One-stop science shop has become a favorite of industry—and Texas

By Rosalind Adams and Lisa Song

The EPA's sluggishness in assessing chemicals has created opportunities for a consulting firm with ties to chemical and tobacco interests.

Excerpts from this story referencing "Occupational Safety and Health Administration":

"… m on Regulation and a former director of health standards programs for the Occupational Safety and Health Administration. He said there is a difference between peer reviewers who closely scrutin …"

Texas weakens chemical exposure guidelines, opens door for polluters

By Lisa Song and Rosalind Adams

Amid a fracking boom, the Texas Commission on Environmental Quality has quietly weakened air pollution guidelines for toxic chemicals.

Excerpts from this story referencing "Environment":

"… lth-protective, than the old one. The decision by the Texas Commission on Environmental Quality (TCEQ) was a boon for oil refineries, petrochemical plants and o …"

"… ott, the state’s governor-elect, has taken legal action against the U.S. Environmental Protection Agency 19 times since 2010, arguing that overly restrictive r …"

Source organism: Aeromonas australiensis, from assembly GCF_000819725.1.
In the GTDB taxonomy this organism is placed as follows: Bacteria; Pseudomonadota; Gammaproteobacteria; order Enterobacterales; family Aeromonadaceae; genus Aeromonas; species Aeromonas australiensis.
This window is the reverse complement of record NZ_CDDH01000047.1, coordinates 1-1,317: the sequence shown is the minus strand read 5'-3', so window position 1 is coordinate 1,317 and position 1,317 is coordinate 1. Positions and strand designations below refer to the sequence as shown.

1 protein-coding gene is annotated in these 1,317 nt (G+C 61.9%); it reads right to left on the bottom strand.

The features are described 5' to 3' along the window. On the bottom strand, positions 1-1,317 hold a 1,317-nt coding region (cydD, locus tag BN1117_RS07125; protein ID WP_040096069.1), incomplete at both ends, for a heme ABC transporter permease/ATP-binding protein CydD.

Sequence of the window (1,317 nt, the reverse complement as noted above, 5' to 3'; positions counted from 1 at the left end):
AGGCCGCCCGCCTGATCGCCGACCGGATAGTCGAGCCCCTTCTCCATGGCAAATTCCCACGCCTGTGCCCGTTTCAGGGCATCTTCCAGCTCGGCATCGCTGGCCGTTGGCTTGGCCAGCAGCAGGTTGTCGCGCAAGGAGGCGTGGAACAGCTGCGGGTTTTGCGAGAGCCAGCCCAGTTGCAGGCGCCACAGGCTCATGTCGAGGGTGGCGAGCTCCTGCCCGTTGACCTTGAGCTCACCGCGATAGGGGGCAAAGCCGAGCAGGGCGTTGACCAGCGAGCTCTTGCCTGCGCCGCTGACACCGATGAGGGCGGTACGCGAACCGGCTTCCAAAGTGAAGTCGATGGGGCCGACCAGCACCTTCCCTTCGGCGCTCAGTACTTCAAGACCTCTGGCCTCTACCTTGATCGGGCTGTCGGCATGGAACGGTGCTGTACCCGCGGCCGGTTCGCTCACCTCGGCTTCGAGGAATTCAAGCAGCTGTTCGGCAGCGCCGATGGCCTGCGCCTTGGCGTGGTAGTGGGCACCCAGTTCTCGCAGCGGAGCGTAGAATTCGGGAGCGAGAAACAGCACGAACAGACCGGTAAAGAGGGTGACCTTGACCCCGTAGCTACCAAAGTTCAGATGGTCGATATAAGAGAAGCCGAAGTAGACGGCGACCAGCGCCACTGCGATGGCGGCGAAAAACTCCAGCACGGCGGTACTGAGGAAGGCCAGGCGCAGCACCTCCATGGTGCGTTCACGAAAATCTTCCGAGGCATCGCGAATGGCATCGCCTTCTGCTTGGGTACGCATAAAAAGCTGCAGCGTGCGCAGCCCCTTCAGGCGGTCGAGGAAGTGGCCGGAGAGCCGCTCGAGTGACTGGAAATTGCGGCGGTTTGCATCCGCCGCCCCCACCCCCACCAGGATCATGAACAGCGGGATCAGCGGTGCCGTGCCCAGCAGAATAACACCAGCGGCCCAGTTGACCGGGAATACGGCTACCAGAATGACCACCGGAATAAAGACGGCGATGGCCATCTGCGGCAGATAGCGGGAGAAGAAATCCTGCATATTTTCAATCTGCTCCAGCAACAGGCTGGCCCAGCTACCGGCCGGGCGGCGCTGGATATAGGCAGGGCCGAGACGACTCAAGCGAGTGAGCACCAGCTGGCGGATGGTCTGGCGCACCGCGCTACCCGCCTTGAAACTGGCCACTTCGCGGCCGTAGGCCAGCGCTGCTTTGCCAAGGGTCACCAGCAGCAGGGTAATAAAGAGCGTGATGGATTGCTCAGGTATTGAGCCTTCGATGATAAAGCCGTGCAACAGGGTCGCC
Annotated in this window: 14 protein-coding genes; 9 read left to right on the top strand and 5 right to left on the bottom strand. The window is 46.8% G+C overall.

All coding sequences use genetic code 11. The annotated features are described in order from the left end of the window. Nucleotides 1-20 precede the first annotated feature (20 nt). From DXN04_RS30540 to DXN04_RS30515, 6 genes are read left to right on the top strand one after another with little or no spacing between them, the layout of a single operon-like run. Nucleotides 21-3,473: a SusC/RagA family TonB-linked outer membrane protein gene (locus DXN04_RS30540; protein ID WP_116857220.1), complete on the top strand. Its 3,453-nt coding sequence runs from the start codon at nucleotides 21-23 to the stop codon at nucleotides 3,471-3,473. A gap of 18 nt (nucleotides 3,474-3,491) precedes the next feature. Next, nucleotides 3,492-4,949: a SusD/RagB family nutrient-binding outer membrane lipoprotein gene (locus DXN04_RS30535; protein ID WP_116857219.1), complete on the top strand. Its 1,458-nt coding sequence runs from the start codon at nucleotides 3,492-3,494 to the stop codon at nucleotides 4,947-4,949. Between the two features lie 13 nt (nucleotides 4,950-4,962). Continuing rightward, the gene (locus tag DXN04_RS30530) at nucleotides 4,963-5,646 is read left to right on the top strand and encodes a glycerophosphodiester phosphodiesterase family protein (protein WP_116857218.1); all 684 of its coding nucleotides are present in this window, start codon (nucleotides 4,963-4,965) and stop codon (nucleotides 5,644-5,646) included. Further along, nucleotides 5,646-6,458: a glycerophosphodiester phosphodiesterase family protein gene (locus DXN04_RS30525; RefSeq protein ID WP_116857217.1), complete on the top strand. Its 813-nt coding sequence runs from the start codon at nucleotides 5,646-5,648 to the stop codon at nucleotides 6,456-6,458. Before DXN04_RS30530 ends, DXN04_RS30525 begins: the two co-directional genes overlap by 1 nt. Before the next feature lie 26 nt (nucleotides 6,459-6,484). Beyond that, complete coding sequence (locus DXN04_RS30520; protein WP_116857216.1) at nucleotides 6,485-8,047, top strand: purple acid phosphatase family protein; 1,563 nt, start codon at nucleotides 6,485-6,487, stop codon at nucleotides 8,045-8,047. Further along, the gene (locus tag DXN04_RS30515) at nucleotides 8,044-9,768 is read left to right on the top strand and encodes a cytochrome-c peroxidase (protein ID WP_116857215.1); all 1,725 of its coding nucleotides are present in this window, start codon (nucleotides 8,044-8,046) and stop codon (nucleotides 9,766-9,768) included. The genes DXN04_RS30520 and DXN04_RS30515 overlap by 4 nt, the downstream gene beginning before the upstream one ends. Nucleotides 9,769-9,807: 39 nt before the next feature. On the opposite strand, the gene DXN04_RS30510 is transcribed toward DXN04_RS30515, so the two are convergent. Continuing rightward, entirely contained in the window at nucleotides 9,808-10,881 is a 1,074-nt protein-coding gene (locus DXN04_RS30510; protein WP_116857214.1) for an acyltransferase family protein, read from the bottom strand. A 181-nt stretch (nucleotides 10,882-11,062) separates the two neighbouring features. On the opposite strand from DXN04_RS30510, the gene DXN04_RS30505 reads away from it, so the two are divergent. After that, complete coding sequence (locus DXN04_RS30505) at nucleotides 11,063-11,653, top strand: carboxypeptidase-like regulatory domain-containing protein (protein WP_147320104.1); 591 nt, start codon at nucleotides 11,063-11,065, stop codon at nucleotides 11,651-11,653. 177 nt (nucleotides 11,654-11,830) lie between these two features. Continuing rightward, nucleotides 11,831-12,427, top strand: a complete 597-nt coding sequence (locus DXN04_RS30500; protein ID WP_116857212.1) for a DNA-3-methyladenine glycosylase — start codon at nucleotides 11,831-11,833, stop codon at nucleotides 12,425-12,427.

"… e emissions. Ron Melnick, a former scientist at the National Institute of Environmental Health Sciences, analyzed the TCEQ’s 139-page description of …"

"… ental community tends to rely on a single expert—Elena Craft of the Environmental Defense Fund—to weigh in on risk assessment science. Air Alliance Hous …"

New battlefront for petrochemical industry: benzene and childhood leukemia

By Kristen Lombardi

Jarrett McElheney grew up near a cluster of petroleum storage tanks. His parents believe benzene in drinking water gave him cancer.

Excerpts from this story referencing "National Institute":